[This is a review of The Americans season 2, episode 1. There will be SPOILERS.]
Last year, FX's '80s-set Cold War drama about two deep cover Soviet spies living in the suburbs of Washington, D.C. with their two kids, their travel agency, and an increasingly suspicious FBI agent down the street, became one of the best dramas on television. The Americans was one of those rare programs that new exactly what it was doing from the moment it set foot in living rooms across the country, and the result was a program that surprisingly improved on the strength of it pilot and, more importantly, its overall premise as the season went on. Now that the long-awaited season 2 has premiered, the series has demonstrated it plans to keep that premise as robust as possible; it wants to expand on it, continue to develop compelling stories around it, and make the series even more of the inexorable dramatic force than it already is.
One of the key elements to the early success of The Americans are certainly the tremendous performances put up by its two primary leads, Keri Russell and Matthew Rhys – Elizabeth and Philip Jennings, respectively. But the series doesn't rely solely on its Soviet spies to be interesting or riveting; it relies on a remarkably deep bench of talented actors to augment the feats achieved (and often executed) by the sneaky Directorate S operatives running amok in the heart of democracy. To that end, there are the two fantastic and graciously unprecocious Jennings children, Paige (Holly Taylor) and Henry (Keidrich Sellati), who, as season 2 will demonstrate, become an integral part of not only the series' ability to balance spycraft with resonant domestic strife, but also the underlying and increasingly present theme of paranoia running through the premiere.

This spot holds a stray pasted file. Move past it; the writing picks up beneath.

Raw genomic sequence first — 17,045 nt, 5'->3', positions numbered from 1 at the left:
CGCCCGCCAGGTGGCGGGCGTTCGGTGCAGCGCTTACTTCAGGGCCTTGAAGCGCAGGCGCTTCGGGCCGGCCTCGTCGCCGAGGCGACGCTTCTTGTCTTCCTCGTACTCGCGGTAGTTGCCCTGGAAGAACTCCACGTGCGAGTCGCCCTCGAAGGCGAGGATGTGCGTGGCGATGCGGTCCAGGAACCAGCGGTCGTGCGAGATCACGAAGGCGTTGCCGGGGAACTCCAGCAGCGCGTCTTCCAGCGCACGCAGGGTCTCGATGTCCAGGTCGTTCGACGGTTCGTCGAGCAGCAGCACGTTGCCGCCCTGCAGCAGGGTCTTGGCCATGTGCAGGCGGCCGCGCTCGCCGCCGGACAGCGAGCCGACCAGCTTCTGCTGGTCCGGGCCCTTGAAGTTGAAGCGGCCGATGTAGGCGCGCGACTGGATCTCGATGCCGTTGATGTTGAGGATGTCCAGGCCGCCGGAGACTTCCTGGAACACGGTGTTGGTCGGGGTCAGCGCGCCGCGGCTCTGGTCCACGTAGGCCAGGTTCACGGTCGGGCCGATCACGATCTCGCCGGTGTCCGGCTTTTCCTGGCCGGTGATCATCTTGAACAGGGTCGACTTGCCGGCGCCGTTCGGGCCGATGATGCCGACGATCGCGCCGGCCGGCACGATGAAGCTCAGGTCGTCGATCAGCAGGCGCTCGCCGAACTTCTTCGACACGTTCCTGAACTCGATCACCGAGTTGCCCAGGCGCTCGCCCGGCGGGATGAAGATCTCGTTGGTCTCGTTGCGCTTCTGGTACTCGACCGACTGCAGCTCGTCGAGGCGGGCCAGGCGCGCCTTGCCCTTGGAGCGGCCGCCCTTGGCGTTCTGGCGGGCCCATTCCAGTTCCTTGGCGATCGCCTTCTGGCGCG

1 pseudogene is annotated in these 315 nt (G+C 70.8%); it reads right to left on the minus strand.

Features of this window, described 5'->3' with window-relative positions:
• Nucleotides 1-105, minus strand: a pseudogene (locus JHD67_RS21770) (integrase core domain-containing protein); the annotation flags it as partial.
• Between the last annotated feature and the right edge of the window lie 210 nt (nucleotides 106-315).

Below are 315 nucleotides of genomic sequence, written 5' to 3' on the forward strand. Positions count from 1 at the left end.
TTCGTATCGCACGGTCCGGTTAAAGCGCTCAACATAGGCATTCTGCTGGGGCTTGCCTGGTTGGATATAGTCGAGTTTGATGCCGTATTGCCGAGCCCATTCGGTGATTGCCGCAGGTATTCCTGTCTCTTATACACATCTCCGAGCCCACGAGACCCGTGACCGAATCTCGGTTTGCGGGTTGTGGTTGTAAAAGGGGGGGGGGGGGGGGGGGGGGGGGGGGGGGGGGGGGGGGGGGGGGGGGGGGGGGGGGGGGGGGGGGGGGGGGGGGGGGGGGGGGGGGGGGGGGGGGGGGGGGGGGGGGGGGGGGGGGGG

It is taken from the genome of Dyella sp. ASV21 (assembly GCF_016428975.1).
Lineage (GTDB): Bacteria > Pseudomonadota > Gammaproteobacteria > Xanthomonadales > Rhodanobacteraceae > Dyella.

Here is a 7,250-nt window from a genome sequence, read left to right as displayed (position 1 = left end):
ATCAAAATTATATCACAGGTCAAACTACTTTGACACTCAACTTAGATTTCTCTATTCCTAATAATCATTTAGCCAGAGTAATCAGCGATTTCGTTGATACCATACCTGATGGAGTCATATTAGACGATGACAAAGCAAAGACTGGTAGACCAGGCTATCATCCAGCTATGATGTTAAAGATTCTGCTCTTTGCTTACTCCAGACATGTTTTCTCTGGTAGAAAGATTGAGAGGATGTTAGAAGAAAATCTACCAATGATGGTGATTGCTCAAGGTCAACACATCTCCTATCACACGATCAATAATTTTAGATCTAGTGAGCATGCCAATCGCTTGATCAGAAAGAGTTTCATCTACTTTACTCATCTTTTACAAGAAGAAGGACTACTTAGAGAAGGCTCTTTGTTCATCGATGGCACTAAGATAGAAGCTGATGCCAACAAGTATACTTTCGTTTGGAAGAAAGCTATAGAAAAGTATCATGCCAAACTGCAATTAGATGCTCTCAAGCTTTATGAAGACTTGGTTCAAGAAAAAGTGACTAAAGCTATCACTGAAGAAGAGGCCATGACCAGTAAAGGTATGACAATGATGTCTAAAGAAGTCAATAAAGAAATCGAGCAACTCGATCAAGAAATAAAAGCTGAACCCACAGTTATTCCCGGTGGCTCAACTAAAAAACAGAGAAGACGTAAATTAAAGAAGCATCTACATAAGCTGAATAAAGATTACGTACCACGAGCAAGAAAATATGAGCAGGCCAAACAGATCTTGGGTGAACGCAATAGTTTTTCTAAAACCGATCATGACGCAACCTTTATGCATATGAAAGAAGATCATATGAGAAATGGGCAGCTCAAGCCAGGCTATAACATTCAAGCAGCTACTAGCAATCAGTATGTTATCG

Like the show, the aforementioned bench isn't all about the Jenningses. With Noah Emmerich as embattled FBI Agent Stan Beeman, its deepness becomes as potentially overwhelming as the 1980s Soviet National ice hockey team. And the show doesn't stop there. The deceptions and complications in Stan's life are just as multitudinous and potentially explosive as the Jennings'. Stan's not only running an operation that involves Soviet asset Nina (the amazing Annet Mahendru), but he's also being run by her and her Soviet handler, the head of the residentura, Arkady Ivanovich (Lev Gorn). And that doesn’t even begin to cover Sandra (Susan Misner), the wife Stan is becoming increasingly distanced from, as he his attentions, both romantically and professionally, are pulled more toward his duplicitous Russian asset.
It's a burdensome situation that creator Joe Weisberg and executive producer Joe Fields have crafted and placed squarely on the shoulders of their very capable characters, and it's one that helps the series sustain the tension-filled high-wire act, making it so compelling. Last season, we witnessed as Philip and Elizabeth's fake marriage threatened to dissolve completely, as the seemingly genuine affections Philip had for his wife were not necessarily ready to be reciprocated. The season ended with Elizabeth, having narrowly avoiding death after being gut shot in an altercation with the FBI, ask her displaced husband to return home – a home now filled with an increasingly suspicious teenaged daughter. That's an inevitable variable for any parent of a teenager, but here it becomes on one teeming with added danger and an unwelcome layer of suspicion for a pair of Soviet spies.